Gary Conkling Life Notes

Mostly whimsical reflections on life

Portland’s Happy Hooligans

Portland is usually identified with the guy who peed in an open reservoir, Tonya Harding, Monica Lewinsky and the cast of Portlandia. Now the New York Times has recognized Portland for the hooligans of the Timbers Army.

Timbers+Army+Los+Angeles+Galaxy+v+Portland+PZoQUBkT8inlDepicting Portlanders as rain-soaked, beer-chugging, log-cutting soccer maniacs may not be totally flattering, but it is a step up from the portrayal of us as too polite to go first at a 4-way stop.

The Times article says the fans, not the players, are the spectacle at Portland Timbers games. Tickets remain relatively cheap, the stadium is cozy and built for soccer and the beer is handcrafted and plentiful. But the fans stand out. Or, as author Joe Rhodes explains, they act like South American soccer fans.

Soccer may be ho-hum elsewhere, but in Portland it is a “stadium-filling, culture-defining, loud, passionate phenomenon, with throngs of chanting supporters spilling out of bars and restaurants into the streets around the downtown stadium.”

There are “thousands of shouting, singing, marching participants, waving their banners and scarves, and some of them aren’t drunk.”

Rhodes offers no particular explanation for such fierce fandom. Maybe you can hang out at Powell’s Bookstore or Stumptown Coffee for only so long before you need to don an outrageous outfit and become enthralled with the goose-bleating sound of vuvuzelas at a soccer game. He says the games are like a Portlandia casting call. Maybe with enough quirky characters for an entire season.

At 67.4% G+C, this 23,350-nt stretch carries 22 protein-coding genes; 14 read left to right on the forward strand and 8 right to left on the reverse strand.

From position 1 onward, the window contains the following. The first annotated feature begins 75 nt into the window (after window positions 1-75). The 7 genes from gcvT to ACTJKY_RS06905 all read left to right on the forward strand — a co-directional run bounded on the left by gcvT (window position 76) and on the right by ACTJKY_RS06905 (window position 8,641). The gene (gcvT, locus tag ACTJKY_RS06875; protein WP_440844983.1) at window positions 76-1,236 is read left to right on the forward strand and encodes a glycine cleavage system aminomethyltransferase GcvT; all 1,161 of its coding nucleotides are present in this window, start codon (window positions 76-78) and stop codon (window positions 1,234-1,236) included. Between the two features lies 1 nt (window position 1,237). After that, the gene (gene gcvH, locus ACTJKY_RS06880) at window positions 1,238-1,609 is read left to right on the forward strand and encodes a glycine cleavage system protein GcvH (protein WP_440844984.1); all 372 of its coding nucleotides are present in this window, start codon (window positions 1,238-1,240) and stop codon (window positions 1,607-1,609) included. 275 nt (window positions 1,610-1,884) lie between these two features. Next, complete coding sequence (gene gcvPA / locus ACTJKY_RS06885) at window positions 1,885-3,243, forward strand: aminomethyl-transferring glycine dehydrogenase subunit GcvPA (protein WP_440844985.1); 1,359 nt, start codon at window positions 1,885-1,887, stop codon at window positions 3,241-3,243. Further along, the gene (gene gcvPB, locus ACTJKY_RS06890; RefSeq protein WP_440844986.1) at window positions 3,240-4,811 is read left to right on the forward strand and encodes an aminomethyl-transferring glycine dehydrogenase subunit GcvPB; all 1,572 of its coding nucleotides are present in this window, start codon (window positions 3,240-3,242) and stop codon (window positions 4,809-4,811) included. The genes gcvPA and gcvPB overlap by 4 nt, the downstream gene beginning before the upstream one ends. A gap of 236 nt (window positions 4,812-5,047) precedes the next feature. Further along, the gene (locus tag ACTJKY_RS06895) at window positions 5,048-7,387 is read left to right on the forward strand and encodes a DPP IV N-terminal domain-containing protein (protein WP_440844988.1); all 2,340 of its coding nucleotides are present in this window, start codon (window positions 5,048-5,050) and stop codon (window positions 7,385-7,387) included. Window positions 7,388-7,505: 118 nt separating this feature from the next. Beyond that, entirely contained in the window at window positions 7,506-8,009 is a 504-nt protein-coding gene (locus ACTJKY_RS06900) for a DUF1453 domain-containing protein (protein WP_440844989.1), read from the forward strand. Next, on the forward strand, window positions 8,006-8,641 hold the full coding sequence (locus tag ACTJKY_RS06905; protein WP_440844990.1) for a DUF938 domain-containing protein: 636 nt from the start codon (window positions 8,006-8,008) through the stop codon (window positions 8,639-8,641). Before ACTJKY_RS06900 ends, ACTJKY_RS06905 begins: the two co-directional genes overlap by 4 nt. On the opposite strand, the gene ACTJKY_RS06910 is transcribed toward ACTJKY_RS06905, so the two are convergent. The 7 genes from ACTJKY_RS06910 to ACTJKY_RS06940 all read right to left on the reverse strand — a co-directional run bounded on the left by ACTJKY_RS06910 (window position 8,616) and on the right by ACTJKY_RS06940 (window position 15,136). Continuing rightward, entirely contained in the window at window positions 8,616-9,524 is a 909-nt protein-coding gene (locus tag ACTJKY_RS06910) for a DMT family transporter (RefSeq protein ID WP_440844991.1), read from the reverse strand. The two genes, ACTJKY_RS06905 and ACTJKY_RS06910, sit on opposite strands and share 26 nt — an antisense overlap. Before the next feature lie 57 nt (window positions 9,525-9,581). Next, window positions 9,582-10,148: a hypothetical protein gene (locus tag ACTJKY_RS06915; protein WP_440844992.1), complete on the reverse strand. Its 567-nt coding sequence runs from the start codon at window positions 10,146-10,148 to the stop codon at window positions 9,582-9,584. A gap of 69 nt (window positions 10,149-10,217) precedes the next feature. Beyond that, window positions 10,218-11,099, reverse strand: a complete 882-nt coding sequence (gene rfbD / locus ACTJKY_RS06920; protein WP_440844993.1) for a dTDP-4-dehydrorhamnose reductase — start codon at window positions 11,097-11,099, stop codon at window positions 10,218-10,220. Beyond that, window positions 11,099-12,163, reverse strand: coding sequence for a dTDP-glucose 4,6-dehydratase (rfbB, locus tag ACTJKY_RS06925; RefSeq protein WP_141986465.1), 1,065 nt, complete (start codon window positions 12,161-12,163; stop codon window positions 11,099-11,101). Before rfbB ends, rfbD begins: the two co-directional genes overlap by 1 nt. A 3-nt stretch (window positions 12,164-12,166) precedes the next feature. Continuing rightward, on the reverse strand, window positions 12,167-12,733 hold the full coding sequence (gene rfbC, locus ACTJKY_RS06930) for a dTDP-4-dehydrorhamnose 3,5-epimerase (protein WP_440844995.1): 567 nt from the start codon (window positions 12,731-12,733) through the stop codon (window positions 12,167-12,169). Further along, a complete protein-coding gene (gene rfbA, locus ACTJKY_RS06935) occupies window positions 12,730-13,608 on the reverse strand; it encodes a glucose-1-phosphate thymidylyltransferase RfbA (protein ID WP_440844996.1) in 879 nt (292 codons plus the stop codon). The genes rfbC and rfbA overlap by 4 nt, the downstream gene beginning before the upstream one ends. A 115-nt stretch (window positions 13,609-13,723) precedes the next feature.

Before, during and after Timbers games, especially ones with arch rivals, there is a lot of scowling, posing and taunting. And more drinking, of course. When the Vancouver team won the Cascadia Cup in Portland, its players walked down a street to a lounge amid Timbers fans, ducked into a bar and drank celebratory brews from their winner’s trophy.

Portland soccer fans studiously avoid marching and refrain from face paint. They don’t want anyone to mistake them with Seattle Sounders fans who do.

The Timbers Army has its own website, where it reflectively describes its antics, which have included smoke bombs, as “part carnival, part mosh pit, part revival meeting, part Christmas morning.” The website also provides the lyrics and melodies of chants and songs for key parts of the match, such as “Can’t Help Falling Love” at the 85th minute.

Members come from all walks of life, wearing white and green, with pockets full of confetti and bellies full of beer.

The Army isn’t unique to the Timbers. It is a mutual benefit organization that funds activities in the Portland soccer community and qualifies members for discounts on merchandise and dibs on seats on charter buses for away games.

Portland’s soccer fans may be bizarre, but so far no one has accused any scarf-waving, foot-stomping fan of bashing the knee of an opposing player or visiting partisan. Nor would you confuse them with the politely noisy, pizza-munching courtside crowd at Portland Trail Blazer games.

As Rhodes points out, Portland Timbers fans resemble the insurance sign that says, “We’re a lot like you, a little different.” Maybe a lot weirder.

 

 

 

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